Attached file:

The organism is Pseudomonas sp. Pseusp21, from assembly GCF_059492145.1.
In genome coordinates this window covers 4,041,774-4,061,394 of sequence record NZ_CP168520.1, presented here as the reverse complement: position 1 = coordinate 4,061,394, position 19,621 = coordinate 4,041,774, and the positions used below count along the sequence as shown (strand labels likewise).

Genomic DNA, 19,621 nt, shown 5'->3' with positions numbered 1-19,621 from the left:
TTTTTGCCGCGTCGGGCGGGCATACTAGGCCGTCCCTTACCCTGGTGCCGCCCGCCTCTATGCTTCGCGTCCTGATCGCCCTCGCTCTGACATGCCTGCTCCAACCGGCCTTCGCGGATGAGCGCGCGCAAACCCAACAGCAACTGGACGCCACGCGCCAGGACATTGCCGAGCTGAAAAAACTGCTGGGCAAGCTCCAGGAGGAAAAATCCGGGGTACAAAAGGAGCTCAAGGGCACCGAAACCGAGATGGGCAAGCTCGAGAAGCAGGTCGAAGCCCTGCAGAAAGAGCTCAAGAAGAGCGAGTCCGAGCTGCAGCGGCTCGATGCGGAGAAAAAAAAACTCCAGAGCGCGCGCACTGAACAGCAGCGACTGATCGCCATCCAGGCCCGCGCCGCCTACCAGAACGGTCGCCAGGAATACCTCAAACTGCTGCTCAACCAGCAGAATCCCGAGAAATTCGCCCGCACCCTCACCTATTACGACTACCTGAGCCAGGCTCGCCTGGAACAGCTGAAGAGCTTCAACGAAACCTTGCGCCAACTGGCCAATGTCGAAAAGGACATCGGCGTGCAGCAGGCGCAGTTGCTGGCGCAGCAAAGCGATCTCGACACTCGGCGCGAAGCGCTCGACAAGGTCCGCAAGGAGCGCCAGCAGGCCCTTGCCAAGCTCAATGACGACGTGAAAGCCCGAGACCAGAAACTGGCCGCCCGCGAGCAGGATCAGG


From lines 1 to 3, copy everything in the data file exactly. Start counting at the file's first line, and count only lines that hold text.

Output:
The organism is Pseudomonas sp. Pseusp21, from assembly GCF_059492145.1.
In genome coordinates this window covers 4,041,774-4,061,394 of sequence record NZ_CP168520.1, presented here as the reverse complement: position 1 = coordinate 4,061,394, position 19,621 = coordinate 4,041,774, and the positions used below count along the sequence as shown (strand labels likewise).

Genomic DNA, 19,621 nt, shown 5'->3' with positions numbered 1-19,621 from the left: